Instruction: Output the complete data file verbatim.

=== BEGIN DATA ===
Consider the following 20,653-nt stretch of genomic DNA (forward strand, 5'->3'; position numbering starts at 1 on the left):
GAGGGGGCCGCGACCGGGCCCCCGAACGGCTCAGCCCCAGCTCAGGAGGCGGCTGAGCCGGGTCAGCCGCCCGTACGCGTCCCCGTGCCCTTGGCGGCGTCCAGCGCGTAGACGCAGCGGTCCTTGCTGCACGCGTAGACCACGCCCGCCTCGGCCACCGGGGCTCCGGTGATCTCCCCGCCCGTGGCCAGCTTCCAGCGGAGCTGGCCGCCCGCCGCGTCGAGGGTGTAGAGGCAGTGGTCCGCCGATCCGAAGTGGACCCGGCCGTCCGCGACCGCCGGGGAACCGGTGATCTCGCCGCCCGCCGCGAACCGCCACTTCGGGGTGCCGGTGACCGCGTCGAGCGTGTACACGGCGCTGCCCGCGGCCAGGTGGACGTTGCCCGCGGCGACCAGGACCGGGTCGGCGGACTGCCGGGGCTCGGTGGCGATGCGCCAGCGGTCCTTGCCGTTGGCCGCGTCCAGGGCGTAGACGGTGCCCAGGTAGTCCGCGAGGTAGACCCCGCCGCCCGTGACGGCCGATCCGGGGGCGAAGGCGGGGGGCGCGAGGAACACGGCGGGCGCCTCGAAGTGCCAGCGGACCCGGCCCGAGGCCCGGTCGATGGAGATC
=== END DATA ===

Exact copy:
Consider the following 20,653-nt stretch of genomic DNA (forward strand, 5'->3'; position numbering starts at 1 on the left):
GAGGGGGCCGCGACCGGGCCCCCGAACGGCTCAGCCCCAGCTCAGGAGGCGGCTGAGCCGGGTCAGCCGCCCGTACGCGTCCCCGTGCCCTTGGCGGCGTCCAGCGCGTAGACGCAGCGGTCCTTGCTGCACGCGTAGACCACGCCCGCCTCGGCCACCGGGGCTCCGGTGATCTCCCCGCCCGTGGCCAGCTTCCAGCGGAGCTGGCCGCCCGCCGCGTCGAGGGTGTAGAGGCAGTGGTCCGCCGATCCGAAGTGGACCCGGCCGTCCGCGACCGCCGGGGAACCGGTGATCTCGCCGCCCGCCGCGAACCGCCACTTCGGGGTGCCGGTGACCGCGTCGAGCGTGTACACGGCGCTGCCCGCGGCCAGGTGGACGTTGCCCGCGGCGACCAGGACCGGGTCGGCGGACTGCCGGGGCTCGGTGGCGATGCGCCAGCGGTCCTTGCCGTTGGCCGCGTCCAGGGCGTAGACGGTGCCCAGGTAGTCCGCGAGGTAGACCCCGCCGCCCGTGACGGCCGATCCGGGGGCGAAGGCGGGGGGCGCGAGGAACACGGCGGGCGCCTCGAAGTGCCAGCGGACCCGGCCCGAGGCCCGGTCGATGGAGATC